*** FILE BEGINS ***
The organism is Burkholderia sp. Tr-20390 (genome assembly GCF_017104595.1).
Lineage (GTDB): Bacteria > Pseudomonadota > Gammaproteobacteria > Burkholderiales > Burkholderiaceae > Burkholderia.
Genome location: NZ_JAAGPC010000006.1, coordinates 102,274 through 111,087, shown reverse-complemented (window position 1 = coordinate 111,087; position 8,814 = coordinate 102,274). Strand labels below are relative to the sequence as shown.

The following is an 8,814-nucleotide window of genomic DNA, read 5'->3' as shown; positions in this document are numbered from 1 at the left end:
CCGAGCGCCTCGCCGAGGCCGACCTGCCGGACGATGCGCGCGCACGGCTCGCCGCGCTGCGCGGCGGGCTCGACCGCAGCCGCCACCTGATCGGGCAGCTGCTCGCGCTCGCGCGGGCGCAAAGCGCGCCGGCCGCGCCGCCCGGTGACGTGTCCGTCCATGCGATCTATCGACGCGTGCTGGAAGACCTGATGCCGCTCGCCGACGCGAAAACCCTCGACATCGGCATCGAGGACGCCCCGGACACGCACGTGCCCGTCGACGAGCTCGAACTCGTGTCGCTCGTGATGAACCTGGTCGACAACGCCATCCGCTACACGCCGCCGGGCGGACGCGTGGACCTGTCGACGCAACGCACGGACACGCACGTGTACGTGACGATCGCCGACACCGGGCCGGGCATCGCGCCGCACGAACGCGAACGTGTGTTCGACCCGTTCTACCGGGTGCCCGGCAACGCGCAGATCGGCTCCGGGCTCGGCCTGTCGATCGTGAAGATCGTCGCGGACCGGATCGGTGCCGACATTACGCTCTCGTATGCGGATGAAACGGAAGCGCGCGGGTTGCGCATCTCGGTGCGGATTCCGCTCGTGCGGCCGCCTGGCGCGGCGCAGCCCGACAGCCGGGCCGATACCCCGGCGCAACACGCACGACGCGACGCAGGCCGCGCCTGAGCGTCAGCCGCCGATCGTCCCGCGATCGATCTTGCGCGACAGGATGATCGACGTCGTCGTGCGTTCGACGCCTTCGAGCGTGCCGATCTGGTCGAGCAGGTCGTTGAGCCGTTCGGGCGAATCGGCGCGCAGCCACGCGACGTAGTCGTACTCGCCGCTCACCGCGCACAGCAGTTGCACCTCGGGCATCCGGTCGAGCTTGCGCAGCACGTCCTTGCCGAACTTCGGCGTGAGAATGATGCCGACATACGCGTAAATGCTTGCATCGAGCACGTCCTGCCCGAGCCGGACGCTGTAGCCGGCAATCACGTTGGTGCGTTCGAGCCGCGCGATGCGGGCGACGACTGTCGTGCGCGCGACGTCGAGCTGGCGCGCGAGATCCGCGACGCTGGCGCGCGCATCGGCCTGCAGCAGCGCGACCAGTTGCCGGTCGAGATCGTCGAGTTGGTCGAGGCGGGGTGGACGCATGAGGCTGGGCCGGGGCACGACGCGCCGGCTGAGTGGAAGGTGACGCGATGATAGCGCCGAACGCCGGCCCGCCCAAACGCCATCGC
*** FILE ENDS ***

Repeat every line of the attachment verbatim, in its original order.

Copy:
The organism is Burkholderia sp. Tr-20390 (genome assembly GCF_017104595.1).
Lineage (GTDB): Bacteria > Pseudomonadota > Gammaproteobacteria > Burkholderiales > Burkholderiaceae > Burkholderia.
Genome location: NZ_JAAGPC010000006.1, coordinates 102,274 through 111,087, shown reverse-complemented (window position 1 = coordinate 111,087; position 8,814 = coordinate 102,274). Strand labels below are relative to the sequence as shown.

The following is an 8,814-nucleotide window of genomic DNA, read 5'->3' as shown; positions in this document are numbered from 1 at the left end:
CCGAGCGCCTCGCCGAGGCCGACCTGCCGGACGATGCGCGCGCACGGCTCGCCGCGCTGCGCGGCGGGCTCGACCGCAGCCGCCACCTGATCGGGCAGCTGCTCGCGCTCGCGCGGGCGCAAAGCGCGCCGGCCGCGCCGCCCGGTGACGTGTCCGTCCATGCGATCTATCGACGCGTGCTGGAAGACCTGATGCCGCTCGCCGACGCGAAAACCCTCGACATCGGCATCGAGGACGCCCCGGACACGCACGTGCCCGTCGACGAGCTCGAACTCGTGTCGCTCGTGATGAACCTGGTCGACAACGCCATCCGCTACACGCCGCCGGGCGGACGCGTGGACCTGTCGACGCAACGCACGGACACGCACGTGTACGTGACGATCGCCGACACCGGGCCGGGCATCGCGCCGCACGAACGCGAACGTGTGTTCGACCCGTTCTACCGGGTGCCCGGCAACGCGCAGATCGGCTCCGGGCTCGGCCTGTCGATCGTGAAGATCGTCGCGGACCGGATCGGTGCCGACATTACGCTCTCGTATGCGGATGAAACGGAAGCGCGCGGGTTGCGCATCTCGGTGCGGATTCCGCTCGTGCGGCCGCCTGGCGCGGCGCAGCCCGACAGCCGGGCCGATACCCCGGCGCAACACGCACGACGCGACGCAGGCCGCGCCTGAGCGTCAGCCGCCGATCGTCCCGCGATCGATCTTGCGCGACAGGATGATCGACGTCGTCGTGCGTTCGACGCCTTCGAGCGTGCCGATCTGGTCGAGCAGGTCGTTGAGCCGTTCGGGCGAATCGGCGCGCAGCCACGCGACGTAGTCGTACTCGCCGCTCACCGCGCACAGCAGTTGCACCTCGGGCATCCGGTCGAGCTTGCGCAGCACGTCCTTGCCGAACTTCGGCGTGAGAATGATGCCGACATACGCGTAAATGCTTGCATCGAGCACGTCCTGCCCGAGCCGGACGCTGTAGCCGGCAATCACGTTGGTGCGTTCGAGCCGCGCGATGCGGGCGACGACTGTCGTGCGCGCGACGTCGAGCTGGCGCGCGAGATCCGCGACGCTGGCGCGCGCATCGGCCTGCAGCAGCGCGACCAGTTGCCGGTCGAGATCGTCGAGTTGGTCGAGGCGGGGTGGACGCATGAGGCTGGGCCGGGGCACGACGCGCCGGCTGAGTGGAAGGTGACGCGATGATAGCGCCGAACGCCGGCCCGCCCAAACGCCATCGC